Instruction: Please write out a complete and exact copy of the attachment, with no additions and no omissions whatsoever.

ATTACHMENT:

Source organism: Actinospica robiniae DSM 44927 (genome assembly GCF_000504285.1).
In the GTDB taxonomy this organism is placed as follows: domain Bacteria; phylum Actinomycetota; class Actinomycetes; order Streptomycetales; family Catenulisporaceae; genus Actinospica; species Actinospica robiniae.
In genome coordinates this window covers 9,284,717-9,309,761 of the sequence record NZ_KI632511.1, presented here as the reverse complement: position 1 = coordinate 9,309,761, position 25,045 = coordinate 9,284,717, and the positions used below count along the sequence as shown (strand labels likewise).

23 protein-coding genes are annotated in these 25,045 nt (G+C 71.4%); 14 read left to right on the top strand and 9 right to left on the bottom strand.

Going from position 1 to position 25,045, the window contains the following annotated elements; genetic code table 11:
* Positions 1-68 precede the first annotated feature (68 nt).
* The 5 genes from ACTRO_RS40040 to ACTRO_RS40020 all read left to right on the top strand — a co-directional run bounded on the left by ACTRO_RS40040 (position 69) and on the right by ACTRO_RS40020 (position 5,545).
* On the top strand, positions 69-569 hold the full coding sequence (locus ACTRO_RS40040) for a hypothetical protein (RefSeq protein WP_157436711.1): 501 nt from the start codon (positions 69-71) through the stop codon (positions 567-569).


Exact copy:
Source organism: Actinospica robiniae DSM 44927 (genome assembly GCF_000504285.1).
In the GTDB taxonomy this organism is placed as follows: domain Bacteria; phylum Actinomycetota; class Actinomycetes; order Streptomycetales; family Catenulisporaceae; genus Actinospica; species Actinospica robiniae.
In genome coordinates this window covers 9,284,717-9,309,761 of the sequence record NZ_KI632511.1, presented here as the reverse complement: position 1 = coordinate 9,309,761, position 25,045 = coordinate 9,284,717, and the positions used below count along the sequence as shown (strand labels likewise).

23 protein-coding genes are annotated in these 25,045 nt (G+C 71.4%); 14 read left to right on the top strand and 9 right to left on the bottom strand.

Going from position 1 to position 25,045, the window contains the following annotated elements; genetic code table 11:
* Positions 1-68 precede the first annotated feature (68 nt).
* The 5 genes from ACTRO_RS40040 to ACTRO_RS40020 all read left to right on the top strand — a co-directional run bounded on the left by ACTRO_RS40040 (position 69) and on the right by ACTRO_RS40020 (position 5,545).
* On the top strand, positions 69-569 hold the full coding sequence (locus ACTRO_RS40040) for a hypothetical protein (RefSeq protein WP_157436711.1): 501 nt from the start codon (positions 69-71) through the stop codon (positions 567-569).